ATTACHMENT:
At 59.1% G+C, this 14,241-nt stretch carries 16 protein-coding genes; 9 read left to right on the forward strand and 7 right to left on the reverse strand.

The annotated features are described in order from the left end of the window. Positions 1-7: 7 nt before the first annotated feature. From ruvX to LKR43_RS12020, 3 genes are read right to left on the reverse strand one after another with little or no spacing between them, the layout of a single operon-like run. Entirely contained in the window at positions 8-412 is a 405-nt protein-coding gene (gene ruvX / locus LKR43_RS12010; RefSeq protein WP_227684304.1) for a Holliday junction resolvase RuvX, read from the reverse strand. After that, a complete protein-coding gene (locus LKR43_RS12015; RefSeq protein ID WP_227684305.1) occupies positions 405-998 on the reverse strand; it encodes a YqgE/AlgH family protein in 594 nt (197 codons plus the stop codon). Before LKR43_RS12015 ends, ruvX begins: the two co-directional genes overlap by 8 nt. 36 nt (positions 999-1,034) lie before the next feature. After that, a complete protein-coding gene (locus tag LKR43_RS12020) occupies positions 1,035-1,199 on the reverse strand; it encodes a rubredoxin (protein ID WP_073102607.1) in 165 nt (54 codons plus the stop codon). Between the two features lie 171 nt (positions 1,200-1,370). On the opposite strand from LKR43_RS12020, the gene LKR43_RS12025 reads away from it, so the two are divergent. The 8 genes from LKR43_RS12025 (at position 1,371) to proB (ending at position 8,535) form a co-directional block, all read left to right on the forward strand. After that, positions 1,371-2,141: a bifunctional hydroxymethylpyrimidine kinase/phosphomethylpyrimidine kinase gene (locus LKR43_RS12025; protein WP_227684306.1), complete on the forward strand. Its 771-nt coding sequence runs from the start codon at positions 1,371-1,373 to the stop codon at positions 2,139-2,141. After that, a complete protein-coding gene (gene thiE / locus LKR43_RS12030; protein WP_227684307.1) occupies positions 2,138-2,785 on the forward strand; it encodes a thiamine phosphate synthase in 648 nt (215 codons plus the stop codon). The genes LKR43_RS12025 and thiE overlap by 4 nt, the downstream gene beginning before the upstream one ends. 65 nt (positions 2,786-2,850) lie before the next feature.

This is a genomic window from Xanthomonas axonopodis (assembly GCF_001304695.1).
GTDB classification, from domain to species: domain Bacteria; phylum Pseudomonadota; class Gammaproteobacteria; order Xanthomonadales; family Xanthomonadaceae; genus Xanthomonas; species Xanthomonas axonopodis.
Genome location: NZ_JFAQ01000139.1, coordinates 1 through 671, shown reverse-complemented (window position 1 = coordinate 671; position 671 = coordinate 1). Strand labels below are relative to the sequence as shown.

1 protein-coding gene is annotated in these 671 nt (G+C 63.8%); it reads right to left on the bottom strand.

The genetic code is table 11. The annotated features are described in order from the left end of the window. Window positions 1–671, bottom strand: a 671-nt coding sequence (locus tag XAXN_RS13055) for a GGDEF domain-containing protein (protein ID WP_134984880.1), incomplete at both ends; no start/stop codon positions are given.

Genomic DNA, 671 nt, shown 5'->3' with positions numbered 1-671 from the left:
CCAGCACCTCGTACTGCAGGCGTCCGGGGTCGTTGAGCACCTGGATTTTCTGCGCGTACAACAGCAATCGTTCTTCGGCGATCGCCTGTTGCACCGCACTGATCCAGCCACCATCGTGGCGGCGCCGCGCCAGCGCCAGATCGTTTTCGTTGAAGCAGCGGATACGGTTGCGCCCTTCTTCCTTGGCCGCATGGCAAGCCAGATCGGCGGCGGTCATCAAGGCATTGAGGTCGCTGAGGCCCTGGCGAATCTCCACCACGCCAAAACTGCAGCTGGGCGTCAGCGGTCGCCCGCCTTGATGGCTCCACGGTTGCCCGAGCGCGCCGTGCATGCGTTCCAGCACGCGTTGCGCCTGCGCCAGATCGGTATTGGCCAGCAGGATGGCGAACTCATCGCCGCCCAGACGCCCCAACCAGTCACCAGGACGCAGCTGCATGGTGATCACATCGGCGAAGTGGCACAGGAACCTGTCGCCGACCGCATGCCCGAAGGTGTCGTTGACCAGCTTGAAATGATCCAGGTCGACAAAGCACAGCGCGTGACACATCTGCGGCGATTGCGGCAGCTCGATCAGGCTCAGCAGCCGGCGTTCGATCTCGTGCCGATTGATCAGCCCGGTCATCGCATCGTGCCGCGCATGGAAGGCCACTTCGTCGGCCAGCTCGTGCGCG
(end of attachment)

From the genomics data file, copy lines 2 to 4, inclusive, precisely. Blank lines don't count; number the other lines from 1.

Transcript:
The annotated features are described in order from the left end of the window. Positions 1-7: 7 nt before the first annotated feature. From ruvX to LKR43_RS12020, 3 genes are read right to left on the reverse strand one after another with little or no spacing between them, the layout of a single operon-like run. Entirely contained in the window at positions 8-412 is a 405-nt protein-coding gene (gene ruvX / locus LKR43_RS12010; RefSeq protein WP_227684304.1) for a Holliday junction resolvase RuvX, read from the reverse strand. After that, a complete protein-coding gene (locus LKR43_RS12015; RefSeq protein ID WP_227684305.1) occupies positions 405-998 on the reverse strand; it encodes a YqgE/AlgH family protein in 594 nt (197 codons plus the stop codon). Before LKR43_RS12015 ends, ruvX begins: the two co-directional genes overlap by 8 nt. 36 nt (positions 999-1,034) lie before the next feature. After that, a complete protein-coding gene (locus tag LKR43_RS12020) occupies positions 1,035-1,199 on the reverse strand; it encodes a rubredoxin (protein ID WP_073102607.1) in 165 nt (54 codons plus the stop codon). Between the two features lie 171 nt (positions 1,200-1,370). On the opposite strand from LKR43_RS12020, the gene LKR43_RS12025 reads away from it, so the two are divergent. The 8 genes from LKR43_RS12025 (at position 1,371) to proB (ending at position 8,535) form a co-directional block, all read left to right on the forward strand. After that, positions 1,371-2,141: a bifunctional hydroxymethylpyrimidine kinase/phosphomethylpyrimidine kinase gene (locus LKR43_RS12025; protein WP_227684306.1), complete on the forward strand. Its 771-nt coding sequence runs from the start codon at positions 1,371-1,373 to the stop codon at positions 2,139-2,141. After that, a complete protein-coding gene (gene thiE / locus LKR43_RS12030; protein WP_227684307.1) occupies positions 2,138-2,785 on the forward strand; it encodes a thiamine phosphate synthase in 648 nt (215 codons plus the stop codon). The genes LKR43_RS12025 and thiE overlap by 4 nt, the downstream gene beginning before the upstream one ends. 65 nt (positions 2,786-2,850) lie before the next feature.

This is a genomic window from Xanthomonas axonopodis (assembly GCF_001304695.1).
GTDB classification, from domain to species: domain Bacteria; phylum Pseudomonadota; class Gammaproteobacteria; order Xanthomonadales; family Xanthomonadaceae; genus Xanthomonas; species Xanthomonas axonopodis.